Bush Vetoes Ban on Waterboarding

Today in his radio address, President Bush announced that he had vetoed the Intelligence Authorization Act, which would ban the use of waterboarding and place the CIA’s interrogation program under the dictates of the U.S. Army Field Manual.

In the past few weeks, Bush administration officials have aggressively attempted to defend the CIA’s torture techniques. The most incredible statements came from spokeswoman Dana Perino and Director of National Intelligence Mike McConnell. On Feb. 14, Perino defended the veto decision by denigrating the experience of U.S. troops:

The Army Field Manual is a perfectly appropriate document that is important for young GIs, some so young that they’re not even able to legally get a drink in the states where they’re from.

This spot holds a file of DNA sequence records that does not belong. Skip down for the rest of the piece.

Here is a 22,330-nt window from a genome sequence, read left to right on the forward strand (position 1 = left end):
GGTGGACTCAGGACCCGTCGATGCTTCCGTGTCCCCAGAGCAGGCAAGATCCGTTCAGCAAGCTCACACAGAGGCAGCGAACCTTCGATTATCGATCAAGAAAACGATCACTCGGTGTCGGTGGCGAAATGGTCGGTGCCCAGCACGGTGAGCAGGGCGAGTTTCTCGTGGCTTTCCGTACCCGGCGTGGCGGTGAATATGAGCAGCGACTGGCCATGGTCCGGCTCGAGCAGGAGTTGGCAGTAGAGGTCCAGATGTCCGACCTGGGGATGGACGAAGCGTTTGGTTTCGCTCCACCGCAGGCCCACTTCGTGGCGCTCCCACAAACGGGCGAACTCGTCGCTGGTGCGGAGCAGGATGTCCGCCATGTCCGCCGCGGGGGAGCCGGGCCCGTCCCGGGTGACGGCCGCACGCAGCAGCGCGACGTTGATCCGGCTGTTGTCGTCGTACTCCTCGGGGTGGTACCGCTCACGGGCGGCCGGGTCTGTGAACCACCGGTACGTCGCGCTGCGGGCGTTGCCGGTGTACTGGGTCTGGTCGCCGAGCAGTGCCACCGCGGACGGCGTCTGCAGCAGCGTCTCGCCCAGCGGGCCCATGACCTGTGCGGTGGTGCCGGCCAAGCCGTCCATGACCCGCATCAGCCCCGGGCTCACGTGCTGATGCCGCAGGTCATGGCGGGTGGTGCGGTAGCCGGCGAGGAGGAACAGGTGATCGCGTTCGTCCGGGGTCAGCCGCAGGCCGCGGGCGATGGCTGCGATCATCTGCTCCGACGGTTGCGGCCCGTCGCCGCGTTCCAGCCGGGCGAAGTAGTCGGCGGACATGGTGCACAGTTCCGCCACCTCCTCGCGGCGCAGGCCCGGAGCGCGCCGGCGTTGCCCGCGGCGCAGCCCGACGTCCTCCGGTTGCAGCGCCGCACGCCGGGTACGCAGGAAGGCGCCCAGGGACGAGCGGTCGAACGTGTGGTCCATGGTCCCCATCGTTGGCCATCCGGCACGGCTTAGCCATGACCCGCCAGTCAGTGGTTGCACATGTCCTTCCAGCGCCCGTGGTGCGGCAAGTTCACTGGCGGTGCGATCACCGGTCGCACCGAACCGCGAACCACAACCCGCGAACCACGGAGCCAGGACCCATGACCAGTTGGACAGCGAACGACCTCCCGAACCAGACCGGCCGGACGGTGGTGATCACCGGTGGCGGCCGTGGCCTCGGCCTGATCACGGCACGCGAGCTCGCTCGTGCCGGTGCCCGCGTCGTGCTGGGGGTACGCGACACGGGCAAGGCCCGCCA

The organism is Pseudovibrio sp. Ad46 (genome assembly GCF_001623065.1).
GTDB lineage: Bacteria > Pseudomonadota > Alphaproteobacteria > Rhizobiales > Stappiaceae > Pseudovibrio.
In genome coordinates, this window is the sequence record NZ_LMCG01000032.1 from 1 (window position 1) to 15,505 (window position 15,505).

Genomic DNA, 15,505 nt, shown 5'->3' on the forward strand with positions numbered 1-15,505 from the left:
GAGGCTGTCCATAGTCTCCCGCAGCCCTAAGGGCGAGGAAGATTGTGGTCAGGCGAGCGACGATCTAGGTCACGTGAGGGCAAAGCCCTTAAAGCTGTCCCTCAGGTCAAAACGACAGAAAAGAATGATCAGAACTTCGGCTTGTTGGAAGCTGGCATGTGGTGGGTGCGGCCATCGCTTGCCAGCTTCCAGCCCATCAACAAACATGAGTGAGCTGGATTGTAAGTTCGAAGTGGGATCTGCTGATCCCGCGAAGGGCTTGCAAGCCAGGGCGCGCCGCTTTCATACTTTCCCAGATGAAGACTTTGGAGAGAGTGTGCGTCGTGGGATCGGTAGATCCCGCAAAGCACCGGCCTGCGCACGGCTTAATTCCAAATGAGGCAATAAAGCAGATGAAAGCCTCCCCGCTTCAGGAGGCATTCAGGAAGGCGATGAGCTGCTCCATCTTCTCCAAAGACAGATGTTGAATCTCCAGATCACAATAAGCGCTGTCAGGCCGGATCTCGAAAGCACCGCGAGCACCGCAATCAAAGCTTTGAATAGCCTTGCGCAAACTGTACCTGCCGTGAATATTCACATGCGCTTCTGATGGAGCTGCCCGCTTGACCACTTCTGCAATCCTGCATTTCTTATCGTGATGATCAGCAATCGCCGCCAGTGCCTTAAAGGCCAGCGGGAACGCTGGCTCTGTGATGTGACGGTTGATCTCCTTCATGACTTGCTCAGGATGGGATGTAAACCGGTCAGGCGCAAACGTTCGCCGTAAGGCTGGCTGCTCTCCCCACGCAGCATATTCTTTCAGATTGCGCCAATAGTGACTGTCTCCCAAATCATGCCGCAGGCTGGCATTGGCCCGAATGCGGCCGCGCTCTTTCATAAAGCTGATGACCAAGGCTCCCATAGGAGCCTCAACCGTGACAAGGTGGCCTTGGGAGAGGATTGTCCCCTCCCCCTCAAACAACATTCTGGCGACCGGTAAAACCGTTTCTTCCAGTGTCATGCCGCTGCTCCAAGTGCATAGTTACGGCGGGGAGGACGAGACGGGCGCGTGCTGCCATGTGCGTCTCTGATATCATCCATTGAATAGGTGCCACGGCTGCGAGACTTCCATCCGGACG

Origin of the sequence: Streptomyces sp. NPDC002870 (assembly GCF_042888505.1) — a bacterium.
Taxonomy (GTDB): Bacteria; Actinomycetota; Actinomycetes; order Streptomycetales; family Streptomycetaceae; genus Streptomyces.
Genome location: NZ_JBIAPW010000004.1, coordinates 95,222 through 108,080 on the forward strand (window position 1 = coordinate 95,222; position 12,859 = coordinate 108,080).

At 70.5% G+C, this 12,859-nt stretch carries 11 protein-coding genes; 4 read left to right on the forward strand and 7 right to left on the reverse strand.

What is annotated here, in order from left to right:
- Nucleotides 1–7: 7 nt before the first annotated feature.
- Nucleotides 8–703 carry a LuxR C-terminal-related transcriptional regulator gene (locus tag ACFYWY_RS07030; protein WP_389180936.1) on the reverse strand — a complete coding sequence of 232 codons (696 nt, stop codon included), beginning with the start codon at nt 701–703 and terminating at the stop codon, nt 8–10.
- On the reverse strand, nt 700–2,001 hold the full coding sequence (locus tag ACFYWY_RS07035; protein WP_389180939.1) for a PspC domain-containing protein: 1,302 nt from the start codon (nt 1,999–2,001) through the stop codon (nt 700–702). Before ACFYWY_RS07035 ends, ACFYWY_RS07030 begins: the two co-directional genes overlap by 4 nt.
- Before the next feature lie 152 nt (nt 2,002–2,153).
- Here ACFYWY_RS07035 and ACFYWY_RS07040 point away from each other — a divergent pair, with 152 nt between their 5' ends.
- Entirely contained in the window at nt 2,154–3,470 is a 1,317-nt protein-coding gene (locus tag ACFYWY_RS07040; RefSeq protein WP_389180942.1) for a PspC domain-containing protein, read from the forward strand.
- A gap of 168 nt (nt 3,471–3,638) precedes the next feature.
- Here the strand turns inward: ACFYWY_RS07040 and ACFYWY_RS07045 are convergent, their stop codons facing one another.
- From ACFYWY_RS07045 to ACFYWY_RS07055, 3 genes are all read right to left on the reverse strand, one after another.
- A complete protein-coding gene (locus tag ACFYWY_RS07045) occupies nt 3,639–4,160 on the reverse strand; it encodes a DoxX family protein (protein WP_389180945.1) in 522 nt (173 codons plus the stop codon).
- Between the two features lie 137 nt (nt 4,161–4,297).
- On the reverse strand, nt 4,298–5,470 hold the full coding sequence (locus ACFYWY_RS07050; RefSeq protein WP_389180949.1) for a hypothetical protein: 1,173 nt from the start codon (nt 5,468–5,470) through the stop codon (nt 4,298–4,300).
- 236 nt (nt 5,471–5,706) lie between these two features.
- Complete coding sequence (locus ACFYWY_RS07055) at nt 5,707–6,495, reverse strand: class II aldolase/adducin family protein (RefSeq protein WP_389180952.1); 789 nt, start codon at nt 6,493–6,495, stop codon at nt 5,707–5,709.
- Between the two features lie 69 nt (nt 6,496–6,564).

Before the Senate Intelligence Committee that same day, Director of National Intelligence Mike McConnell echoed Perino’s comments, stating that the Army Field Manual is “designed for young and inexperienced” men and women in uniform.

ThinkProgress spoke with ret. Army Lt. Gen. Harry E. Soyster, who served as the director of the Defense Intelligence Agency (DIA) during DESERT SHIELD/STORM. He called Bush’s veto a “mistake”:

I think that he will be sending an unclear message to the troops. … Gen. Petraeus has made it very clear in his letter to the troops that the standard is the Army Field Manual.

Soyster also sharply criticized McConnell’s defense of the techniques:

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